Friday, May 22, 2020

Taps


Tradition tells of a chime that changed the world on July 8, 1776, when the Liberty Bell rang out from the tower of Independence Hall summoning the citizens of Philadelphia to hear the first public reading of the Declaration of Independence by Colonel John Nixon. Eighty-plus years later, the Liberty Bell gained iconic importance when abolitionists in their efforts to put an end to slavery throughout America adopted it as a symbol. Did you know that on the side of the bell is inscribed a quote from Leviticus 25:10, “…proclaim liberty throughout all the land unto all the inhabitants thereof…” in the KJV. The NLT is just as good, “…proclaim freedom throughout the land for all who live there.” This nation was founded on the idea of liberty. That, as Americans, to live our lives as free people was a right given to us by God.

From the beginning, there have always been some willing to defend this idea. For many, it cost them their lives. Memorial Day is a day to remember their sacrifice with prayer and song. One song that evokes this sacrifice, perhaps more than any other, came to be during the war that cost over 600,000 American lives.The Civil War.

In July 1862, after the Seven Days battles at Harrison’s Landing (near Richmond), Virginia, the wounded Commander of the 3rd Brigade, 1st Division, V Army Corps, Army of the Potomac, General Daniel Butterfield, and his bugler Oliver Wilcox Norton, reworked a bugle call, known as “Scott Tattoo,” into a new song. Gen. Butterfield thought that the regular call for Lights Out was too formal. This new tune was adopted throughout the Army of the Potomac and finally confirmed by orders. Soon other Union units began using the new tune. Even a few Confederate units began using it as well. After the war, the tune became an official bugle call. Col. James A. Moss, in his Officer’s Manual gives an account of the first time the song was used at a military funeral:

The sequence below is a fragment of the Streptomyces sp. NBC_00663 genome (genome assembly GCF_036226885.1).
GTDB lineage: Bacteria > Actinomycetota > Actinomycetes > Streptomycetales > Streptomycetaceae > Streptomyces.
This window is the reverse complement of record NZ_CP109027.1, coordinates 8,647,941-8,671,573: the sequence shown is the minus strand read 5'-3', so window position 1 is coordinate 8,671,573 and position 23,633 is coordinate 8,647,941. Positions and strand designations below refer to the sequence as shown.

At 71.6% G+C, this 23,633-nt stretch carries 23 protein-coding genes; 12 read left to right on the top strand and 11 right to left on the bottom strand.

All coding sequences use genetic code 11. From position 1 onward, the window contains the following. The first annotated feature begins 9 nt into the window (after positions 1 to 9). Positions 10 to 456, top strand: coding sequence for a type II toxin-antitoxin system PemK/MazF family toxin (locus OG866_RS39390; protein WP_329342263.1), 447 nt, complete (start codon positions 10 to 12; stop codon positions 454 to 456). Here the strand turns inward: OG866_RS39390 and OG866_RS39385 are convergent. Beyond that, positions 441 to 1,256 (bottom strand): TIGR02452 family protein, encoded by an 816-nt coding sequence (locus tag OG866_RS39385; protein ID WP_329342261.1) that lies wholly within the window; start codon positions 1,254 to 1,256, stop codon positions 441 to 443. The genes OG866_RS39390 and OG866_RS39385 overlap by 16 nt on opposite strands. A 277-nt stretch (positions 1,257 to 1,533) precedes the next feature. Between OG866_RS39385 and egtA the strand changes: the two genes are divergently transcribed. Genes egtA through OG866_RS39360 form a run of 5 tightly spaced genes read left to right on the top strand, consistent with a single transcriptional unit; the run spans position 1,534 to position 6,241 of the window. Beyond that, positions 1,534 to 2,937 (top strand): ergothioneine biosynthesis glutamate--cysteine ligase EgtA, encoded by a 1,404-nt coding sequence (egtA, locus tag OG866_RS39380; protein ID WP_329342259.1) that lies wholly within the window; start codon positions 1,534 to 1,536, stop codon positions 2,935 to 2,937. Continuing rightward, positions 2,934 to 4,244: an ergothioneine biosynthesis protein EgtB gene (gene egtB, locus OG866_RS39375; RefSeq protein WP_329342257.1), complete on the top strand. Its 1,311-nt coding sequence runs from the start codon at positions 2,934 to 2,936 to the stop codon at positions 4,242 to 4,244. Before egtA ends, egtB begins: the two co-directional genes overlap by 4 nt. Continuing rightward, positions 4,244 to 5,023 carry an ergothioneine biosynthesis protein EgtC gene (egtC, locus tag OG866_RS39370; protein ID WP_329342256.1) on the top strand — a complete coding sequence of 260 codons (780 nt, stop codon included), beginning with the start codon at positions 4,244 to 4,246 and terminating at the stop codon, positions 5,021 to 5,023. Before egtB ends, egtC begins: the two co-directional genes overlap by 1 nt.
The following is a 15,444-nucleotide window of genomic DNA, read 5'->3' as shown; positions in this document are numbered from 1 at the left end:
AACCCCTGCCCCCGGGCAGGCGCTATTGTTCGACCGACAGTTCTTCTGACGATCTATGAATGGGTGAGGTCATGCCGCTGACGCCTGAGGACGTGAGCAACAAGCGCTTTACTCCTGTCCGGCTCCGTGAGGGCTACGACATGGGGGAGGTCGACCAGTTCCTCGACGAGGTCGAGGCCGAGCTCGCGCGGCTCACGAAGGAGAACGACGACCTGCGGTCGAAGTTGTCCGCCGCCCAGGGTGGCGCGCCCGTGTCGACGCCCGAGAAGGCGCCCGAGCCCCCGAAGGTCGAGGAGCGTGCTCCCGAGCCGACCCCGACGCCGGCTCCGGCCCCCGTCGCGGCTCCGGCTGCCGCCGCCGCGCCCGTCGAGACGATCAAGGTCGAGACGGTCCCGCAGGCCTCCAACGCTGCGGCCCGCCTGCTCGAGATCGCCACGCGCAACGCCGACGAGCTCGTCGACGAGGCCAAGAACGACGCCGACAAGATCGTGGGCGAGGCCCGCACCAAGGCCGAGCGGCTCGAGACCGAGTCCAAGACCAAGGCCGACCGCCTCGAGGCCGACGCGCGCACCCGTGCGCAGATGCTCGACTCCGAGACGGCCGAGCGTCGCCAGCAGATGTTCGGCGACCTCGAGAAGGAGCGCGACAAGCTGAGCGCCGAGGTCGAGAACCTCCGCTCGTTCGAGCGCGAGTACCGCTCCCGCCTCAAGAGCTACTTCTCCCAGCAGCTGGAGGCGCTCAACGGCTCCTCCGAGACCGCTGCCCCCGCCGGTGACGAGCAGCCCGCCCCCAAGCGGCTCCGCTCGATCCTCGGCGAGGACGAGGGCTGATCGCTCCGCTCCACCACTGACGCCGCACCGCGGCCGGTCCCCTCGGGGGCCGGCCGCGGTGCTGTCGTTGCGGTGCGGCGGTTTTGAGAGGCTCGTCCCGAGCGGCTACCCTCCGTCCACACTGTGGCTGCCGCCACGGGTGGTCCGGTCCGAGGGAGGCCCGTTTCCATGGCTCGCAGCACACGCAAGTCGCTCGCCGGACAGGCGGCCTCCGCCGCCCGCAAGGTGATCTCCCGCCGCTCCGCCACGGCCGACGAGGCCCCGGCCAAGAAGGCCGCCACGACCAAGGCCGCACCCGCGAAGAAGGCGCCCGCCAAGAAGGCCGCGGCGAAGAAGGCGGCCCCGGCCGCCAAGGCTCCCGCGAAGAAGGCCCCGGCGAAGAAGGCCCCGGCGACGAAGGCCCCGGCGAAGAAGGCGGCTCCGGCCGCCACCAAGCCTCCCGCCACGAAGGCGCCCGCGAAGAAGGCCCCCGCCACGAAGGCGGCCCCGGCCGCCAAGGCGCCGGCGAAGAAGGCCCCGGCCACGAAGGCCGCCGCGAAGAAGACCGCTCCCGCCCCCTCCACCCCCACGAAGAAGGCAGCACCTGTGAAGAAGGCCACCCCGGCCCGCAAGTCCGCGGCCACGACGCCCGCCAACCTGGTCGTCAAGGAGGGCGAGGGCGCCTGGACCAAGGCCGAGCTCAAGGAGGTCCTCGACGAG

“During the Peninsular Campaign in 1862, a soldier of Tidball’s Battery A of the 2nd Artillery was buried at a time when the battery occupied an advanced position concealed in the woods. It was unsafe to fire the customary three volleys over the grave, on account of the proximity of the enemy, and it occurred to Capt. Tidball that the sounding of [this new bugle call] would be the most appropriate ceremony that could be substituted.”
 
And so, they played it. We know it as “Taps.” Jesus said in John 15:13, “There is no greater love than to lay down one’s life for one’s friends.” Taps has come to be a tradition to honor those who have given the ultimate price in the service of this country.

We know not every war or military action has been popular with American citizens. However, the men and women who fight the battles and often never come home, do not have a hand in those decisions. For them, it is simple. Their country called them, and they answered. Please remember the sacrifice of all those who fought and died, and who served and died this Memorial Day. They did not die for their own cause. They died for ours – freedom.

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